Festival Review: I Give It a Year

A movie review article by: Nate Abernethy

Festival season is in full swing in the summer, so we naturally wind up with a plethora of film reviews from various festivals around the country, even after the festivals are long over. We've chosen to dole them out to you individually, and today Nate Abernethy covers I Give It a Year, the feature film debut of Ali G collaborator Dan Mazer. Mazer worked with Ali G as a director and writer on Da Ali G Show but this is the first time he has helmed the director's chair in film. Mazer also wrote the film, which concerns the trials and tribulations of a newly married couple in their first year of marriage. Nate saw this film at this year's SXSW Film festival, which Nick Hanover and Dylan Garsee reported on daily. 

I Give it a Year Poster

I still die laughing every single time I revisit Da Ali G Show. No one outside of perhaps Australian comedy collective The Chaser has done satire comedy as brilliantly and effortlessly as the writing duo of Dan Mazer and Sacha Baron Cohen. The pair knows funny like nobody’s business and their comedic approaches complement each other perfectly. So how does Mazer’s first cinematic outing without Cohen fare? Despite an incredibly talented cast, Cohen’s balancing presence is sorely missed and Mazer’s amateurish directing drags I Give It A Year down into a humorous but unremarkable affair.

I Give It A Year heralds itself as breaking all the rules of romantic comedies as it picks up where the others leave off, at the wedding. The criminally overlooked Rose Byrne and equally underrated Rafe Spall star as the newly-wed couple, Nat and Josh, whose complete mismatch becomes painfully apparent as their wedded bliss turns out to be anything but. I can’t heap enough praise onto Byrne and Spall as they do everything in their power to make their characters remotely likable. They are the saving grace of this film, and without their presence I would have been far crueler in my reception. It’s easy to get laughs in comedy, but it’s damn near impossible to do so while giving an earnest and convincing portrayal. This is Byrne’s forte as she cements the film with a persuasive performance and is irresistibly entertaining in what could have been a dull, one-note character. Between Byrne’s performance and Spall’s charm the film starts off strong and holds the promise of being an unconventional romantic comedy. This promise disintegrates as we follow Nat and Josh through their first year of marriage.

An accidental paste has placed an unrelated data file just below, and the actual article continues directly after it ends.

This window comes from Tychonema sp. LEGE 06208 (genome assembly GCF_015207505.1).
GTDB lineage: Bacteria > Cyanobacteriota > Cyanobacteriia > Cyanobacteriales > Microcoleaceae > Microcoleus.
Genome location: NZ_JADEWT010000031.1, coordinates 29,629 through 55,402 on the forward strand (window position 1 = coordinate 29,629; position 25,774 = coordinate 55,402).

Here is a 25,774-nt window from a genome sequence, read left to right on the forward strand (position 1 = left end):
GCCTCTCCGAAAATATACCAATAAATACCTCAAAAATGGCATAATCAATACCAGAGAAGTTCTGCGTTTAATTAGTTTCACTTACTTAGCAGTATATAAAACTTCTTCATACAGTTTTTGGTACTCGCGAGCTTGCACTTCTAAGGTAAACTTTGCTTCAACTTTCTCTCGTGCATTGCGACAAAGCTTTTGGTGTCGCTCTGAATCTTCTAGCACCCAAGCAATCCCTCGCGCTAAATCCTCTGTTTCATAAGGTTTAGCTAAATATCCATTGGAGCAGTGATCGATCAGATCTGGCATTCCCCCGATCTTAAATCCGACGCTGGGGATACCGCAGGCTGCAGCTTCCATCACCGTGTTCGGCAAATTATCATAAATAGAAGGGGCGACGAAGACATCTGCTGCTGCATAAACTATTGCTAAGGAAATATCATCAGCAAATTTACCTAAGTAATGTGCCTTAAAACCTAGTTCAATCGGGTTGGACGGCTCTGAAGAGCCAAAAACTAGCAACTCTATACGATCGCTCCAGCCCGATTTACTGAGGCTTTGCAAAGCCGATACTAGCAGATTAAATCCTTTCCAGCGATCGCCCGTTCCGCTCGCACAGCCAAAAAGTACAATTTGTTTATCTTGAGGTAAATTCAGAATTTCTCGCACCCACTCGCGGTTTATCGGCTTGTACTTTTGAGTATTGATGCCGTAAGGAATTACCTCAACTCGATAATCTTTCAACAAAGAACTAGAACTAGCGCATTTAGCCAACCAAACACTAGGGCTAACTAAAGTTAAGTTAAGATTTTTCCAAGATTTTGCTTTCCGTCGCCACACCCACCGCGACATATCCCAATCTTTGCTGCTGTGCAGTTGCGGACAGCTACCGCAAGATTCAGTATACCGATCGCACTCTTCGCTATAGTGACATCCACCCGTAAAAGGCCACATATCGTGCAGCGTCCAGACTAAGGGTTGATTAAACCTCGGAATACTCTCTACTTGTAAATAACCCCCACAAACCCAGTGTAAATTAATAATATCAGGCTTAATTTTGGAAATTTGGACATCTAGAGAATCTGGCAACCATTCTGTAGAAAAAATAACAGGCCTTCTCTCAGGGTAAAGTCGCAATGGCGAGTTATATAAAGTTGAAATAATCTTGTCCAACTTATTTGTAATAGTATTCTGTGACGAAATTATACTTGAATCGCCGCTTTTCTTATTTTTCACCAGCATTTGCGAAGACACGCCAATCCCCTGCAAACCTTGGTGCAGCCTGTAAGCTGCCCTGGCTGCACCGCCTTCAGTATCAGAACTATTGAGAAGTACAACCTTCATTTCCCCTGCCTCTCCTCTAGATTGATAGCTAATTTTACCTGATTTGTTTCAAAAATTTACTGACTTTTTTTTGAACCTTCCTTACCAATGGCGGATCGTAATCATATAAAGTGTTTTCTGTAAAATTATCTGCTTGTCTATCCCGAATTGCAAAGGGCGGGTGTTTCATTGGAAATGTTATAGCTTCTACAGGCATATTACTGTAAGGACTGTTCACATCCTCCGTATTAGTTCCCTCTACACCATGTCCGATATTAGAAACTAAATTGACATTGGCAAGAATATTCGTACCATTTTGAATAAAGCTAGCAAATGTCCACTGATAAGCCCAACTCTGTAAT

As Nat and Josh realize their incompatibility, in comes the disgustingly handsome Simon Baker as Guy, a client of Nat’s, and the always endearing Anna Faris as Chloe, a former girlfriend of Josh. Nat is naturally attracted to Guy, meanwhile Josh stirs up old feelings for Chloe. While I would argue that Anna Faris instantly makes any movie better, and indeed this is probably her best turn since 2007’s Smiley Face, I would have been far more intrigued to see where I Give It A Year could have gone had new romantic interests not been shoehorned in. At this point the film emotionally disengages the audience. There’s nothing to root for anymore, and at the same time Mazer is afraid of making anyone seem like the bad guy. Now if you can get past that? It’s still a damn funny movie. At times it plays like a British sketch show, with little cinematic pacing but instead its punch lines and pratfalls fire in non-stop rapid succession.


I Give It a Year Rose Byrne


As the film progresses it feels like its falling victim to the exact same rom-com formula that it sticks its nose up at. From the nice neat little way the conclusion is tied up to scene-stealer Stephen Merchant as the obligatory inappropriate best friend, albeit admittedly Merchant’s ad-libs do provide some of the films biggest laughs. However, where fellow British director Mike Leigh has succeeded in integrating improv seamlessly into a film, Mazer’s directing leaves Merchant’s bits feeling disjointed. It’s these kinds of little hiccups that would have gone unnoticed in a 5-minute Ali G segment, but that stick out like a sore thumb in the context of a feature film.


I Give It a Year Stephen Merchant


Ultimately the film is nowhere near as witty or lofty as it presents itself as being, but by the time it reaches its over the top ending it seems aware of that. Mazer redeems himself here, as he isn’t afraid to poke a little fun at the film. I Give It A Year will make for a great Netflix watch that will entertain and amuse you and then slowly and completely fade from your memory.

Nate Abernethy is a magical sprite we captured and forced to do film reviews. He somehow also wound up with a twitter account @NateAbernethy

Community Discussion